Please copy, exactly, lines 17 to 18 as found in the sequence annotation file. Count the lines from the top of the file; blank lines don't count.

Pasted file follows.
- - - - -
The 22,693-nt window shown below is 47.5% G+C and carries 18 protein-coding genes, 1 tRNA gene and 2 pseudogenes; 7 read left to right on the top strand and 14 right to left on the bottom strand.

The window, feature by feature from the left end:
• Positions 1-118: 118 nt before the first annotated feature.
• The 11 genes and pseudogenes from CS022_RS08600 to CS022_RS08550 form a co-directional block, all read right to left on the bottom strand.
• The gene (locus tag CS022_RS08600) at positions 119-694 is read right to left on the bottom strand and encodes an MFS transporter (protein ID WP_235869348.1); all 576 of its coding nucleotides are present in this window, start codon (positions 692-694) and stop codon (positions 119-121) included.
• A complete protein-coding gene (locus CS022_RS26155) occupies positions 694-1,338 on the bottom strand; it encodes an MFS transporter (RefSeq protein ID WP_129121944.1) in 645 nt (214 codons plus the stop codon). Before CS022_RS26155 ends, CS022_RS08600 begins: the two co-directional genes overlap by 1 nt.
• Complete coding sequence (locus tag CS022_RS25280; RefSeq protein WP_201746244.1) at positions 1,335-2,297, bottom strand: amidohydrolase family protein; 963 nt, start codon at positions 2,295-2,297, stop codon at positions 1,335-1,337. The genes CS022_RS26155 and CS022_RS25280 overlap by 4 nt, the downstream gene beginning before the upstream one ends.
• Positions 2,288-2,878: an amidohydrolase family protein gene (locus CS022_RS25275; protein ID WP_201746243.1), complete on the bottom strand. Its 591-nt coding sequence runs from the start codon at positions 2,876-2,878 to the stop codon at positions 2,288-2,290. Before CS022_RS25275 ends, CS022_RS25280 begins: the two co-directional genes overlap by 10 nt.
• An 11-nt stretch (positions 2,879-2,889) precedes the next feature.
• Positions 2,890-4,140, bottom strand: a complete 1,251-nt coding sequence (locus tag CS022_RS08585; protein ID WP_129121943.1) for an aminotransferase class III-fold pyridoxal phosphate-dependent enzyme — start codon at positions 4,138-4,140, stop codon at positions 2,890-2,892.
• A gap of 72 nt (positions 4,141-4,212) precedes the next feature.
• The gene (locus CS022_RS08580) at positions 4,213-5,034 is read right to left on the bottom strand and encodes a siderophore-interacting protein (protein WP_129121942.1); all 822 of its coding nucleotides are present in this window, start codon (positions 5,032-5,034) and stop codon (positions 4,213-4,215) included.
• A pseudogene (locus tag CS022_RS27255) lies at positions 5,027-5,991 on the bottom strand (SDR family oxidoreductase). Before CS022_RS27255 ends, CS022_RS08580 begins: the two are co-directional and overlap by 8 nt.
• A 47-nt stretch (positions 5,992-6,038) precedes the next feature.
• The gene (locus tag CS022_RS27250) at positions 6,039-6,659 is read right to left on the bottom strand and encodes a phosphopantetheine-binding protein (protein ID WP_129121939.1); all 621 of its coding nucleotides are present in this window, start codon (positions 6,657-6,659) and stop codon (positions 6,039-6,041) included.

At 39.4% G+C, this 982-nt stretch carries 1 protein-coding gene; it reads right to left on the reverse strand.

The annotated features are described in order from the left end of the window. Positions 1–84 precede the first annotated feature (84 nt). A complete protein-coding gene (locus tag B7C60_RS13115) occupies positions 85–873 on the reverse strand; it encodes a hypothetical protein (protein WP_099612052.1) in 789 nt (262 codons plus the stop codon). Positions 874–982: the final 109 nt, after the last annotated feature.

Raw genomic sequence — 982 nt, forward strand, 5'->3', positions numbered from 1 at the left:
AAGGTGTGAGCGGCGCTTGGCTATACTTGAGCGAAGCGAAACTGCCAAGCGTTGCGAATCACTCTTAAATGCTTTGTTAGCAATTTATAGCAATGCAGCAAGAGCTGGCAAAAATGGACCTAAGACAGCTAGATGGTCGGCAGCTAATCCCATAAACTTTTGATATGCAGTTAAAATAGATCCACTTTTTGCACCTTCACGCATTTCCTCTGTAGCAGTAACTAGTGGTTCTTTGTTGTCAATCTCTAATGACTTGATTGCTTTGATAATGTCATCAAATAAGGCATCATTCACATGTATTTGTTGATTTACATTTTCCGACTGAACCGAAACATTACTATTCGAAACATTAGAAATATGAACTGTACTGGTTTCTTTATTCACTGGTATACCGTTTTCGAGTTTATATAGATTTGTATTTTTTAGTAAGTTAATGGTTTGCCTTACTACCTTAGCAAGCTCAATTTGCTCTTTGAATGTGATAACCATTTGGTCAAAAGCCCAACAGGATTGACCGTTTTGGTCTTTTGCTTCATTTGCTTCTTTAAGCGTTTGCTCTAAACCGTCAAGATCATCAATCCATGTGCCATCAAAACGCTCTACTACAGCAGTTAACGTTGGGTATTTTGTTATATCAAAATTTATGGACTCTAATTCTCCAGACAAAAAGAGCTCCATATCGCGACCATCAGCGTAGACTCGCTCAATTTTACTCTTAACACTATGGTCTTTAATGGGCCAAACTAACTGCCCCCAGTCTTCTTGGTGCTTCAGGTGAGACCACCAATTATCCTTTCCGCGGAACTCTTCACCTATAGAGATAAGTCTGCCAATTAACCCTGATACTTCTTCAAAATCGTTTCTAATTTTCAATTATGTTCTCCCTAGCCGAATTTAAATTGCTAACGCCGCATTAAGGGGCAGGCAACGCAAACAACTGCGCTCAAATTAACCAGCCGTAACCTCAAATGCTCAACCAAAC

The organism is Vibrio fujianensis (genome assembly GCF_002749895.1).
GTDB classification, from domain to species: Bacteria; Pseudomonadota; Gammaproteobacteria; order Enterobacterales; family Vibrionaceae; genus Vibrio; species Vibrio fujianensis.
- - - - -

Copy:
The annotated features are described in order from the left end of the window. Positions 1–84 precede the first annotated feature (84 nt). A complete protein-coding gene (locus tag B7C60_RS13115) occupies positions 85–873 on the reverse strand; it encodes a hypothetical protein (protein WP_099612052.1) in 789 nt (262 codons plus the stop codon). Positions 874–982: the final 109 nt, after the last annotated feature.

Raw genomic sequence — 982 nt, forward strand, 5'->3', positions numbered from 1 at the left: